The death of Zhao Ziyang, the former secretary-general of the Chinese Communist party who was purged in May 1989 for opposing the use of force against demonstrators in Tiananmen Square, not only marks the passing of a decent and courageous leader but also underscores how distant China remains from his liberal vision.

Zhao was one of few leaders who understood that democratic reforms must accompany market reform. When he chaired a taskforce on political reform during 1986 and 1987, Zhao warned his colleagues: "Democracy is not something socialism can avoid. The people's demand for democracy is a trend. We must meet their demand to the fullest extent."

Zhao's taskforce produced a blueprint for moderate political change that would have made the party more democratic and expanded public participation at the local level. Had the Communist party acted on the plan, China would have become a kinder, gentler nation. But in the 16 years since Tiananmen, the party has done the opposite. Instead of liberalising politics and expanding democracy, it has deployed the resources of the state to strengthen its repressive capacity and expand its support among emerging social elites.

It has done this in two ways. The first is through selective repression. Since Tiananmen, the Chinese government has improved its tactics in dealing with political dissent and social unrest. Although the government has curtailed the scope of repression, it has deployed far more sophisticated tools. By driving most leading dissidents into exile, the government has decapitated the pro-democracy movement. In managing rising social unrest, it has trained a large, well-equipped riot police force, set up a network of informers and developed better procedures for breaking up demonstrations, arresting protest leaders and defusing public anger.

In the past decade, the incidence of riots, demonstrations and strikes has increased by about 60 per cent a year. In 2004, there were reported to be 50,000 such incidents in China. Surprisingly, none evolved into a significant political threat to party rule.

Nowhere has the party better demonstrated its capacity for responding to new threats than in its handling of the internet. Confounding those who predicted that the internet would make it impossible for authoritarian regimes to control information, Beijing has largely neutralised the web's democratising impact. It has done so by forming a special police unit devoted to controlling the web, enforcing regulatory controls (limiting the number of gateways into China and forcing domestic internet service providers to self-police) and by applying technology (filtering and monitoring software).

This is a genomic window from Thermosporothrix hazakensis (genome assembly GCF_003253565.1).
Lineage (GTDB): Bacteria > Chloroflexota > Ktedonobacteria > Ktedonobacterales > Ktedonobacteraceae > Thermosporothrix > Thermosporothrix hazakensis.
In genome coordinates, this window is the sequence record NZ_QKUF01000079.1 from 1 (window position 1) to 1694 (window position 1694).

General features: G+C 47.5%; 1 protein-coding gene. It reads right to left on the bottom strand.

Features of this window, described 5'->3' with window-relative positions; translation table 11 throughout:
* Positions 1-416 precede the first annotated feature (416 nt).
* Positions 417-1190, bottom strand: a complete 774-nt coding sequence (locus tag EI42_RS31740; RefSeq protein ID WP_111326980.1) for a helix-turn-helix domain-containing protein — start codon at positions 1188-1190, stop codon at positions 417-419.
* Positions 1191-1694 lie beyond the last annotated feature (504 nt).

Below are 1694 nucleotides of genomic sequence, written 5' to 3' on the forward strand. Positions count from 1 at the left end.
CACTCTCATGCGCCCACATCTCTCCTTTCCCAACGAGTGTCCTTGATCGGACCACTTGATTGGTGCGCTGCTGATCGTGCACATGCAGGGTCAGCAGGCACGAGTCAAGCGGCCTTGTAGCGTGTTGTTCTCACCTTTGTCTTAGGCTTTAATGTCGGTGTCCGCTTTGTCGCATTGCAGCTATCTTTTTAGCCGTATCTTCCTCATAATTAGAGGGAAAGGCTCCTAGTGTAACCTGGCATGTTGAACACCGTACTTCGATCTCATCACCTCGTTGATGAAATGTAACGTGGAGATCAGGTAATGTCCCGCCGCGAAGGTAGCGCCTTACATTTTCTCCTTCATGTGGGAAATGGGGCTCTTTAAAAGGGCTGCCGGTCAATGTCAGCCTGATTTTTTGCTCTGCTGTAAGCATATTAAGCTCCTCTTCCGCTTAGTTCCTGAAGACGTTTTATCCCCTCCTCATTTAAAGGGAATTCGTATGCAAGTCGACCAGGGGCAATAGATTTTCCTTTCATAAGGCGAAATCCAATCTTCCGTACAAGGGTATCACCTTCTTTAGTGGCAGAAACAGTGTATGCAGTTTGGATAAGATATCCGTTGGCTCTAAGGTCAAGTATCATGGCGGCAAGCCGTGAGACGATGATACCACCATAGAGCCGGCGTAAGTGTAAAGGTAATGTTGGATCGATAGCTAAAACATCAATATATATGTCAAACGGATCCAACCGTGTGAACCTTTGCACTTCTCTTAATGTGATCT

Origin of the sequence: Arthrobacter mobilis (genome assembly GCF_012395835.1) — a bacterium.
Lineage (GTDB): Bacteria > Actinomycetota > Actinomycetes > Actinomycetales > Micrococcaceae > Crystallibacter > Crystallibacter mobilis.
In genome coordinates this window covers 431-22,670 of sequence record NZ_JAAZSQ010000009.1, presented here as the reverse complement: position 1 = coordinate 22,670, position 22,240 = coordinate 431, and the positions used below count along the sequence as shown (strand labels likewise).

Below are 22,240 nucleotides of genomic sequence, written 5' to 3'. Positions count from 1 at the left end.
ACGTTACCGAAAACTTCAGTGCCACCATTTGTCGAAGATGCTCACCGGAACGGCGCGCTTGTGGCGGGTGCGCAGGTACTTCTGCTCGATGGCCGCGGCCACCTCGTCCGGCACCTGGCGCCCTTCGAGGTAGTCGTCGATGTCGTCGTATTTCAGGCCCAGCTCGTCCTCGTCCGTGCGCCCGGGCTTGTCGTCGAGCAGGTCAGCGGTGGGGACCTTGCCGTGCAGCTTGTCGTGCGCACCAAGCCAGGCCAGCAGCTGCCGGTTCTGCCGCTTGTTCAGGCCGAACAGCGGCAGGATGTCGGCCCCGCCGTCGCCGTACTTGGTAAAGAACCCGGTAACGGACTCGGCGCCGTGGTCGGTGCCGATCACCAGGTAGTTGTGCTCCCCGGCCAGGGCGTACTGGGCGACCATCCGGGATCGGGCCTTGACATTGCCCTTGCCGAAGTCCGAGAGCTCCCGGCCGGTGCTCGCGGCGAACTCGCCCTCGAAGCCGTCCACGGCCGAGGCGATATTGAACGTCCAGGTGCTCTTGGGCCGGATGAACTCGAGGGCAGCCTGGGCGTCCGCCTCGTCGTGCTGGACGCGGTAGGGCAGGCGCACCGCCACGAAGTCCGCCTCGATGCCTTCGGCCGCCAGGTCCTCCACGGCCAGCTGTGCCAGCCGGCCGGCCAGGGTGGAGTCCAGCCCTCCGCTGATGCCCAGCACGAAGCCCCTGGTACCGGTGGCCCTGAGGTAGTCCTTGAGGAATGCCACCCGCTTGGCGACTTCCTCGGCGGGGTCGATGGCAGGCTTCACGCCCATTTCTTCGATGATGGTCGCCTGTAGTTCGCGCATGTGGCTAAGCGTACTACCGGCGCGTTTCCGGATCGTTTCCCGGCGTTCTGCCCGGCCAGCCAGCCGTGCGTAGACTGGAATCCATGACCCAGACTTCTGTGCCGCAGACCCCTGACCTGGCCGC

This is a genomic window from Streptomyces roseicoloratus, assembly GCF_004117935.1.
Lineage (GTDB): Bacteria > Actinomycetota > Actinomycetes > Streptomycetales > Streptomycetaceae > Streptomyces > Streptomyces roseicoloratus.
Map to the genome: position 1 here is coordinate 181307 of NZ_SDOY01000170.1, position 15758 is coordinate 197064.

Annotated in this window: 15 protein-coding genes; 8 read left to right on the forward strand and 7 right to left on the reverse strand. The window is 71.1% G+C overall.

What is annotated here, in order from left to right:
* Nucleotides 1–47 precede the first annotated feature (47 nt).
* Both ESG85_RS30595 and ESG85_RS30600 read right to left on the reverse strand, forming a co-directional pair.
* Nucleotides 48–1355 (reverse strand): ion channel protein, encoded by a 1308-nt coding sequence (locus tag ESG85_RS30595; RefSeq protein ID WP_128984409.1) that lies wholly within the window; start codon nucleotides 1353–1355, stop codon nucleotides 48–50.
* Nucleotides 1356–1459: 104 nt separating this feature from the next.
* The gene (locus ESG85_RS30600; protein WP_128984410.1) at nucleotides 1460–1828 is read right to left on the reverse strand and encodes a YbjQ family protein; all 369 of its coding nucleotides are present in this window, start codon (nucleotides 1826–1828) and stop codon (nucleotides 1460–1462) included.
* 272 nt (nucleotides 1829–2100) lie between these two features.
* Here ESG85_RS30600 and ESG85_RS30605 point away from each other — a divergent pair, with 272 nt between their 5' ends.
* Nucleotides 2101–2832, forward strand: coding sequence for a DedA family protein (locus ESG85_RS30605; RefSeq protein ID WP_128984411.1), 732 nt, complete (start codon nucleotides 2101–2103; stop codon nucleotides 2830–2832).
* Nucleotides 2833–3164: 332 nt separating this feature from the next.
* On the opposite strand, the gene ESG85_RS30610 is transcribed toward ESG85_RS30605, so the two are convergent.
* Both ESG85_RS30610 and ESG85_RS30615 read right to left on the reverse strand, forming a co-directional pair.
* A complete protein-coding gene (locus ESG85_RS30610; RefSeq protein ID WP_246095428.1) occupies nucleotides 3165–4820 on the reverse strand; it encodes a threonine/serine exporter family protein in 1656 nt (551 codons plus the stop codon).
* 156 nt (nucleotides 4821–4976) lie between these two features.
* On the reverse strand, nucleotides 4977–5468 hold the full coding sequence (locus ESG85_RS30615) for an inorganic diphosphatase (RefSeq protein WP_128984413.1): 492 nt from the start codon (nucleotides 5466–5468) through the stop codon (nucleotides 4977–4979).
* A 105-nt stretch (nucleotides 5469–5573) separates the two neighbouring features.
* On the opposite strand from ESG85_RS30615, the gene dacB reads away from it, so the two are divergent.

The second component to the strategy is the co-option of new social elites. The party understands that its survival depends on preventing the emergence of a counter-elite. Even though it has resisted the expansion of democracy, which would have incorporated more ordinary people into the political process, it has set about enlisting professionals and private entrepreneurs.

Professionals have been recruited into the party and appointed to powerful administrative positions in universities and research institutions. The government also parcels out professional recognition, along with material perks, to a select group of intellectuals and scientists. According to one official statistic, about 8 per cent of China's senior scientists and researchers enjoy such recognition and perks. Political co- option appears to have played an important part in containing the challenge from China's professionals and intellectuals. This group constantly pushed the party to undertake political reforms in the 1980s, but has remained largely acquiescent since 1989.

Similar tactics have been applied to enlist China's new entrepreneurs, who have been wooed with admission to the Communist party and local and national legislatures. A 2002 survey of 3,635 entrepreneurs reported that 30 per cent were party members and 35 per cent had been recruited into the Chinese People's Political Consultative Conference, a prestigious government advisory group.

The success of this illiberal programme has allowed the Communist party to resist the democratic reforms envisaged by Zhao. But it would be a mistake for it to believe that this is sustainable. It has worked mainly because China's growing economic prosperity has given the party a new lease on life. When such a strategy eventually fails, Zhao's liberal vision will be vindicated.

The writer is the director of the China Program at the Carnegie Endowment for International Peace in Washington